Dementia is an umbrella term for several neurodegenerative disorders affecting an individual’s memory, other cognitive abilities and behaviour, and capacity to carry out normal day-to-day activities.
According to the World Health Organisation (WHO), dementia affects approximately 50 million people globally, though this number is expected to increase rapidly over the next few decades, with approximately 10 million new cases predicted yearly.
It is important to note that dementia does not only impact the person with dementia but also their families, caregivers and communities as a whole.
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• Most common type of dementia, forming 60-70% of all cases.
• Main symptom is memory loss which includes episodic memory (for example, trouble remembering specific events such as wedding day or birthday).
• Caused by changes in the brain, including abnormal accumulation of proteins known as amyloid plaques and tau tangles.
• Usually mixed with other forms of dementia such as Alzheimer’s disease.
• Includes difficulty with problem-solving, slow thinking and loss of focus.
• Results from issues with blood circulation such as stroke or bleeding into or around the brain.
• Associated with cardiovascular risk factors.
• Main symptoms are changes in cognition, memory, and movement.
• Symptoms can fluctuate making it difficult to diagnose.
• Visual hallucinations are a common symptom.
• Caused due to presence of abnormal deposits of the protein alpha-synuclein called Lewy bodies.
• Main symptoms are changes to behaviour, personality, and language.
• Associated with atrophy in the frontal and temporal lobes of the brain.
• Has an earlier onset than other forms of dementia – after 35 years.
Due to the many different types of dementia, and the fact that many people experience mixed dementia (that is, not just one specific type of dementia but rather a combination of sub-types), signs and symptoms vary from person to person. Not all changes are a sign of dementia but some common symptoms are listed below.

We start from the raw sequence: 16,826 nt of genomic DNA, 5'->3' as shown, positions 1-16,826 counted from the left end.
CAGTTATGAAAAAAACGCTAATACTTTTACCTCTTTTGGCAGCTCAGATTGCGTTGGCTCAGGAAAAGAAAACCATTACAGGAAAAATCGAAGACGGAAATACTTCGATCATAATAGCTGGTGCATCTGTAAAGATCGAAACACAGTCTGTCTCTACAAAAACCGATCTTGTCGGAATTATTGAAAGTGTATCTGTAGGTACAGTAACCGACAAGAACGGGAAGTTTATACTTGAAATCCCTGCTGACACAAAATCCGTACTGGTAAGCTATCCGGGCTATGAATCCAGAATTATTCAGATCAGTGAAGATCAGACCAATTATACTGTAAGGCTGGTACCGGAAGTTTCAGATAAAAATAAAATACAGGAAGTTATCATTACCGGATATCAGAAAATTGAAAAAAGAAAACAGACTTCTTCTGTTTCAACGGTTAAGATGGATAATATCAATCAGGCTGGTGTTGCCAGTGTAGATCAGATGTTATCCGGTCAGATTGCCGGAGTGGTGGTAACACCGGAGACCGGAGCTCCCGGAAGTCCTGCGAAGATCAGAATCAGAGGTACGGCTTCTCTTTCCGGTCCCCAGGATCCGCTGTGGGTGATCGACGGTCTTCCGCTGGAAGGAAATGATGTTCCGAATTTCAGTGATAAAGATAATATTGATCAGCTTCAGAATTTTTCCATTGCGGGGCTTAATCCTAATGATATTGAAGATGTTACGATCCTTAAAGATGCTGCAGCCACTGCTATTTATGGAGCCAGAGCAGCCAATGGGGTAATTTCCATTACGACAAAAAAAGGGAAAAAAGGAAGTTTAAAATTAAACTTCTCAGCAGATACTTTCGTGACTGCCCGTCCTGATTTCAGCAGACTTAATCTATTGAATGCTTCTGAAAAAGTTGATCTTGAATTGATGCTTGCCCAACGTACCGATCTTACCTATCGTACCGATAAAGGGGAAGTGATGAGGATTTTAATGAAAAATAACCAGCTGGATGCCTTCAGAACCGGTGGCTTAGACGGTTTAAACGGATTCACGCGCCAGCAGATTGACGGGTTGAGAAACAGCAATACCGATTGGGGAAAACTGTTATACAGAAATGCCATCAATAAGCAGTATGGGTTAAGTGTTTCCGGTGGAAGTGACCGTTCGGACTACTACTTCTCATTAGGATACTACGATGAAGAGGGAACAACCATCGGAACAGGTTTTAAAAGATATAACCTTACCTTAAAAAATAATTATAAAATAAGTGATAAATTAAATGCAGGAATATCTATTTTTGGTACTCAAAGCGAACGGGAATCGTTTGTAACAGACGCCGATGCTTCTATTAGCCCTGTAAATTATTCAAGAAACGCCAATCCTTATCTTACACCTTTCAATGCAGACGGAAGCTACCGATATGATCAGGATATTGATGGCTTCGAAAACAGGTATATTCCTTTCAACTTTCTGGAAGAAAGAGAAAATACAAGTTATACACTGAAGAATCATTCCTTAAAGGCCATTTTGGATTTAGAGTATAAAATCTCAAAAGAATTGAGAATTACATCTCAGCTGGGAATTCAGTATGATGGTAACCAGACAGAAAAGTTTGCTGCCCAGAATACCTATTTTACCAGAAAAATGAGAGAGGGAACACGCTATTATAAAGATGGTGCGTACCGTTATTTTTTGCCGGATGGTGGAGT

Short- and long-term memory loss (e.g., forgetting recent events or the names of close family members, getting lost in familiar places, often has problems finding words or substituting words inappropriately).
But, some changes may be due to ageing (e.g., occasionally forgetting appointments or a name but remembering later, going into a room and forgetting why they went there but remembering quite quickly, sometimes feels it’s hard to find the right word).
Potential signs of dementia include aggression, wandering, and withdrawing or losing interest in work, family, or usual interests.
But a change that may be due to ageing could be feeling tired of work, family or social commitments.
Someone with dementia might have trouble doing familiar or everyday activities (e.g. getting dressed, brushing teeth). They may also have weakened muscles or poor balance.
For more information on the differences between signs of “typical” ageing or signs of something that may be more serious, please check:
If you or a loved one has any concerns, please reach out to your healthcare professional for advice best suited to your situation.
Although ageing is considered to be the strongest predictor of developing cognitive decline and dementia, dementia does not occur simply because we grow older. There is no single factor responsible for causing dementia, rather there are a wide variety of genetic and environmental factors contributing towards susceptibility for developing dementia.
Some risk factors, such as age and family history, are considered to be non-modifiable risk factors. However, there are also many risk factors which are modifiable. Many sub-types of dementia, such as vascular dementia, are associated with health and lifestyle factors such as high blood pressure and smoking, which are modifiable risk factors. If we can better assess these factors, we can work to reduce the likelihood that someone will go on to develop dementia later in life.
By looking at modifiable risk factors and identifying factors making you vulnerable to cognitive decline, it is possible to make changes to your current health and lifestyle in order to delay or reduce your risk for developing cognitive decline and dementia later in life.
High alcohol consumption
Low fish consumption
Low social engagement
Low cognitive engagement